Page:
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phys documents (dragged) 46 - 40 Physics Formulary by ir....

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Unformatted text preview: 40 Physics Formulary by ir. J.C.A. Wevers When the flow velocity is v at position r holds on position r + dr : v (dr ) = v (r ) translation T can be split in a part pI representing the normal tensions and a part T representing the shear stresses: T = T + pI, where I is the unit tensor. When viscous aspects can be ignored holds: divT= −gradp. + dr · (gradv ) rotation, deformation, dilatation The quantity L:=gradv can be split in a symmetric part D and an antisymmetric part W. L = D + W with Dij := 1 2 ∂ vj ∂ vi + ∂ xj ∂ xi , Wij := 1 2 ∂ vj ∂ vi − ∂ xj ∂ xi For a Newtonian liquid holds: T = 2η D. Here, η is the dynamical viscosity. This is related to the shear stress τ by: ∂ vi τij = η ∂ xj When the rotation or vorticity ω = rotv is introduced holds: W ij = 1 εijk ωk . ω represents the local rotation 2 velocity: dr · W = 1 ω × dr. 2 For compressible media can be stated: T = (η divv )I + 2η D. From equating the thermodynamical and mechanical pressure it follows: 3η + 2η = 0. If the viscosity is constant holds: div(2D) = 2 v + grad divv . The conservation laws for mass, momentum and energy for continuous media can be written in both integral and differential form. They are: Integral notation: 1. Conservation of mass: ∂ ∂t ∂ ∂t d3 V + (v · n )d2 A = 0 v (v · n )d2 A = f0 d3 V + n · T d2 A 2. Conservation of momentum: 3. Conservation of energy: ∂ ∂t − v d3 V + ( 1 v 2 + e) d3 V + 2 ( 1 v 2 + e) (v · n )d2 A = 2 (v · n T)d2 A (q · n )d2 A + (v · f0 )d3 V + Differential notation: 1. Conservation of mass: ∂ + div · ( v ) = 0 ∂t ∂v +( v· ∂t )v = f0 + divT = f0 − gradp + divT 2. Conservation of momentum: 3. Conservation of energy: T de p d ds = − = −divq + T : D dt dt dt Here, e is the internal energy per unit of mass E/m and s is the entropy per unit of mass S/m. q = −κ T is the heat flow. Further holds: ∂e ∂E ∂e ∂E =− , T= = p=− ∂V ∂ 1/ ∂S ∂s so ∂e ∂h CV = and Cp = ∂T V ∂T p with h = H/m the enthalpy per unit of mass. ...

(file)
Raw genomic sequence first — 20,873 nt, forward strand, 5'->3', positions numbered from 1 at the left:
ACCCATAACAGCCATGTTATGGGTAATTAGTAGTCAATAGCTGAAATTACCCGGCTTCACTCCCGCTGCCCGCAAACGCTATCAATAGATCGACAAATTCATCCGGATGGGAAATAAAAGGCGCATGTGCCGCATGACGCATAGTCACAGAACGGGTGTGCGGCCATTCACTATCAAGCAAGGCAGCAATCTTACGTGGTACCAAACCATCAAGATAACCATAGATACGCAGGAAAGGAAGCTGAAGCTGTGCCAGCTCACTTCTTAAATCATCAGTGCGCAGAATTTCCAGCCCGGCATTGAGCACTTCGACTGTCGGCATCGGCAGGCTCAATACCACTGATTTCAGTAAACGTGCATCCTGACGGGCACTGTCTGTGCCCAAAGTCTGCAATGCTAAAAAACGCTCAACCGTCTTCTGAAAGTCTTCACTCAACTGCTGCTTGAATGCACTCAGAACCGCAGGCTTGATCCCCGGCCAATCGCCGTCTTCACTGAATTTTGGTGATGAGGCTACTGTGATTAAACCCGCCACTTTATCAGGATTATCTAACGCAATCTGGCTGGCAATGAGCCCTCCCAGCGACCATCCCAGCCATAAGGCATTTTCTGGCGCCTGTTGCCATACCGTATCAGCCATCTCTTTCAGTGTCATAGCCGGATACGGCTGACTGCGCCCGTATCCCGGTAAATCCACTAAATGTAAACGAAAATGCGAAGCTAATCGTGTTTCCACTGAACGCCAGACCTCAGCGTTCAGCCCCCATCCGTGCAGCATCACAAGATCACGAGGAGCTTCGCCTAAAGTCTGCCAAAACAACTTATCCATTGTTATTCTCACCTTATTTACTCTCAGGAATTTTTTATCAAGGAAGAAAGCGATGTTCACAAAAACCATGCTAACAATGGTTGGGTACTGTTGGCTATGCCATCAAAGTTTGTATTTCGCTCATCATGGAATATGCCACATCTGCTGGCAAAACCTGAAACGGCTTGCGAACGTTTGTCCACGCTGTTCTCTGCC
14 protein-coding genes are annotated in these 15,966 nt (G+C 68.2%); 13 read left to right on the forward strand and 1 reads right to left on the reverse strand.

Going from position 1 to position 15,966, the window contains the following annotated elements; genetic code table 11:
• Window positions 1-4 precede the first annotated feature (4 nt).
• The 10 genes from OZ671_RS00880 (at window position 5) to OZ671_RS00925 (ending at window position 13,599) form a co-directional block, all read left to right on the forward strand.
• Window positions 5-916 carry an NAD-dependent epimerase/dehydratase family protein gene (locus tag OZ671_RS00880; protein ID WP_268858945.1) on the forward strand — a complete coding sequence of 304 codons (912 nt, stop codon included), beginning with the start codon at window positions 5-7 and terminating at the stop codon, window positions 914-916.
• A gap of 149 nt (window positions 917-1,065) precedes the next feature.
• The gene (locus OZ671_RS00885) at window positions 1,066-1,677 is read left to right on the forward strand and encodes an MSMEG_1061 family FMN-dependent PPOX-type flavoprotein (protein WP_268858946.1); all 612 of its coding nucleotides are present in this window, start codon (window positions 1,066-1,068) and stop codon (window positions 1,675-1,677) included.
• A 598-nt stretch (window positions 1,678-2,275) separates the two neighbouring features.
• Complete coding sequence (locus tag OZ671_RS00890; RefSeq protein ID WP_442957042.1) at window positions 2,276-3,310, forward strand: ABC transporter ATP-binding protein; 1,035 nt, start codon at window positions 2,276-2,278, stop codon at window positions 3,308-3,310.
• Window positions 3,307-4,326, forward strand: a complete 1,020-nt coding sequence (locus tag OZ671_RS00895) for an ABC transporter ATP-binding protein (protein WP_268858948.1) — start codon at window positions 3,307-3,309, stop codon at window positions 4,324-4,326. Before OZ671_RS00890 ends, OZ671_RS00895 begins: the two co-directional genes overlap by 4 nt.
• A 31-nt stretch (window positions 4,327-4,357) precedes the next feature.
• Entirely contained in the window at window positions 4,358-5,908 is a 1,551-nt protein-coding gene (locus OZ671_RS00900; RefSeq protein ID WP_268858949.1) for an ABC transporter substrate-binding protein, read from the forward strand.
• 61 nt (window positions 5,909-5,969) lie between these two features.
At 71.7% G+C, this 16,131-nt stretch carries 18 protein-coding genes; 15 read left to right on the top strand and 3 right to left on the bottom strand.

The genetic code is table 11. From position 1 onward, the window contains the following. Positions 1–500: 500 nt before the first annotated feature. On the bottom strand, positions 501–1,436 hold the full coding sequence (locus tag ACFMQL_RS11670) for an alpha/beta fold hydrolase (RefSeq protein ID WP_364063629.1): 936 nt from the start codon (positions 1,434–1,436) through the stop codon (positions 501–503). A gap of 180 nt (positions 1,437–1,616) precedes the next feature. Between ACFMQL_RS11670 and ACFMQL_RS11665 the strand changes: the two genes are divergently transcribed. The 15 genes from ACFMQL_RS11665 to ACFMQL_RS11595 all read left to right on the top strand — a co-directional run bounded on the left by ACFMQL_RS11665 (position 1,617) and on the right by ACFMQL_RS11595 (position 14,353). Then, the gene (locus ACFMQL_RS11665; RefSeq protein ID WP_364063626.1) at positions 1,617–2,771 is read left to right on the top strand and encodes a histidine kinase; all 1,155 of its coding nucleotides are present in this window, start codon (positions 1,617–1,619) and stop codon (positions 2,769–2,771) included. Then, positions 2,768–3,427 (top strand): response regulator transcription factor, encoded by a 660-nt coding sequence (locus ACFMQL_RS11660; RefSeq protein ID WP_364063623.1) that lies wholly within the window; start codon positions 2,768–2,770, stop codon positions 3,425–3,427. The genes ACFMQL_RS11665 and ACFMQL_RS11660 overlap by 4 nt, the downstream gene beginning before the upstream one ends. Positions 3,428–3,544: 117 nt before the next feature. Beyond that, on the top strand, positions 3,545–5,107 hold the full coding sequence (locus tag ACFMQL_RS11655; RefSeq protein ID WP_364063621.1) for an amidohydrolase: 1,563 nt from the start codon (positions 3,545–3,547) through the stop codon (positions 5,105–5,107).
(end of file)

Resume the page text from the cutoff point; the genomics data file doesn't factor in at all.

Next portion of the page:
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This note was uploaded on 01/30/2011 for the course PHYSICS 208 taught by Professor Ye during the Spring '10 term at Blinn College.

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